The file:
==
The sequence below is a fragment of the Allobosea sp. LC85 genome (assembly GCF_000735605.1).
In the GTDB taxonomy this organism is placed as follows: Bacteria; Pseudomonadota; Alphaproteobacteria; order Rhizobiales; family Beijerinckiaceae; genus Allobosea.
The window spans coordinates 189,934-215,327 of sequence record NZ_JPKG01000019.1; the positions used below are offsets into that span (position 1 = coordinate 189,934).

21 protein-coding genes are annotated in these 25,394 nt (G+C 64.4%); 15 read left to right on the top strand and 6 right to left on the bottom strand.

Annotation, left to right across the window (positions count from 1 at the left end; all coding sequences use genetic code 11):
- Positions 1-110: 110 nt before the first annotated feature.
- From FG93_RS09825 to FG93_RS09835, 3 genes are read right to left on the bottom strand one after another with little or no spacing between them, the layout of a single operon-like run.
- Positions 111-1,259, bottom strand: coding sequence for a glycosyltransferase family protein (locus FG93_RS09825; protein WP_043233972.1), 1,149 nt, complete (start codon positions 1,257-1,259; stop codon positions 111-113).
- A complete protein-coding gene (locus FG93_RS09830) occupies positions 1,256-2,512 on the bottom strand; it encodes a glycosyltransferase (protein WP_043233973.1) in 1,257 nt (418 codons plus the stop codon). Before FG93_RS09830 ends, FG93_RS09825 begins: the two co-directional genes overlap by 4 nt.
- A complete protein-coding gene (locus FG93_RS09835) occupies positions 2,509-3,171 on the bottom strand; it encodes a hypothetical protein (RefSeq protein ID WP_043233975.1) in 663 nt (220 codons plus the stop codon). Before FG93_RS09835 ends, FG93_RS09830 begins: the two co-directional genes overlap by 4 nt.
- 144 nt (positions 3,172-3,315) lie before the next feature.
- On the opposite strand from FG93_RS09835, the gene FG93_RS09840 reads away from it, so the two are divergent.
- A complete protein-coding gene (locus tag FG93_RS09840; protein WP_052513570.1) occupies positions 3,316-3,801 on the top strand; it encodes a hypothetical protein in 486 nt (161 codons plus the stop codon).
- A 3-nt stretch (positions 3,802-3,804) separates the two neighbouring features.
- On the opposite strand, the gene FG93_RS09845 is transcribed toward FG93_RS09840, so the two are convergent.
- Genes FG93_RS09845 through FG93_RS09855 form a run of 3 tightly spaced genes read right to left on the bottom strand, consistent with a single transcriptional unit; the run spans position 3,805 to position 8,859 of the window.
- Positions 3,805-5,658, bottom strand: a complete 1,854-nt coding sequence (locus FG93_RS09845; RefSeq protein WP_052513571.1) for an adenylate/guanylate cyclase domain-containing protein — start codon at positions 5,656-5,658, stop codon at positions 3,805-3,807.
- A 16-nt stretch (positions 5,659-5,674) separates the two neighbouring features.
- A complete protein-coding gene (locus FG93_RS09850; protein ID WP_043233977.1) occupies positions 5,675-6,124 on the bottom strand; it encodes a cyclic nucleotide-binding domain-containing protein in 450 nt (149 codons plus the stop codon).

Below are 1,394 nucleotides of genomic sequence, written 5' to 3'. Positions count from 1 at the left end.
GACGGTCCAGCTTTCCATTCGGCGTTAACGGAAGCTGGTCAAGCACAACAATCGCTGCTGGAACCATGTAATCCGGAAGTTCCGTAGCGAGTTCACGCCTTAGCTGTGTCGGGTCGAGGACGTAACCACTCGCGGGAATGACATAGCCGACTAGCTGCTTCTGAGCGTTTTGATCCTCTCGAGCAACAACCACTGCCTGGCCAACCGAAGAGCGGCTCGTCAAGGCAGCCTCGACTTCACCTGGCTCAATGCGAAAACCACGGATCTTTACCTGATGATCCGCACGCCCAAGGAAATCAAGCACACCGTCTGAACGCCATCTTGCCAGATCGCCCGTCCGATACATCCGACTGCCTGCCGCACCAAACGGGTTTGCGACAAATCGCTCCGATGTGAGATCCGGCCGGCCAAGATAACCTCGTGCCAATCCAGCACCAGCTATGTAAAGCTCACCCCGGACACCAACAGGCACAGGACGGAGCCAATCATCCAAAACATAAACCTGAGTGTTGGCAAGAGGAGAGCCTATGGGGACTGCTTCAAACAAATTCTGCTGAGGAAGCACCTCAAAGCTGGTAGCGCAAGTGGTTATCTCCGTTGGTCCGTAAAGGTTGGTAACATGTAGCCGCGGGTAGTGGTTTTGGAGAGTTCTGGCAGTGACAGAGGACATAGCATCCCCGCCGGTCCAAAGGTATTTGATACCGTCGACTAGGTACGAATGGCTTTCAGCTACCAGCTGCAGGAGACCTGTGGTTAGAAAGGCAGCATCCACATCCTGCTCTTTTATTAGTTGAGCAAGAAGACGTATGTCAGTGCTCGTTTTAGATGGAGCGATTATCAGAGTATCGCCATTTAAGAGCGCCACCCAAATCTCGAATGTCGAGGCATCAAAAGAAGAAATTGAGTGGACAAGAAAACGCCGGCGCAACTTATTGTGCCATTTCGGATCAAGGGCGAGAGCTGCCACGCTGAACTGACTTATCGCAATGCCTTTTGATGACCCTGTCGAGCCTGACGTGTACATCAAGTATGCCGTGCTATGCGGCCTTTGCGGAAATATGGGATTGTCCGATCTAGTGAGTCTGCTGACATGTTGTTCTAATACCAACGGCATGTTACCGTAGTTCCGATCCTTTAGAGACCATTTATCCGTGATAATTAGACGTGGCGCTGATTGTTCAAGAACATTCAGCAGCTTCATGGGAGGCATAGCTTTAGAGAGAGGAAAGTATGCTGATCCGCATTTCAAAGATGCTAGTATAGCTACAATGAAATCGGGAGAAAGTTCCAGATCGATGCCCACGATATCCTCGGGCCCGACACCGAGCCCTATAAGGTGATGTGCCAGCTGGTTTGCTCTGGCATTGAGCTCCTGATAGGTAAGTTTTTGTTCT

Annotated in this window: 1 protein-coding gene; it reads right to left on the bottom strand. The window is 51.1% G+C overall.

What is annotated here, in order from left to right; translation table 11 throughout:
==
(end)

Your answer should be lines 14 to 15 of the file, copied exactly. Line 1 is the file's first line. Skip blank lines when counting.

- A 3-nt stretch (positions 3,802-3,804) separates the two neighbouring features.
- On the opposite strand, the gene FG93_RS09845 is transcribed toward FG93_RS09840, so the two are convergent.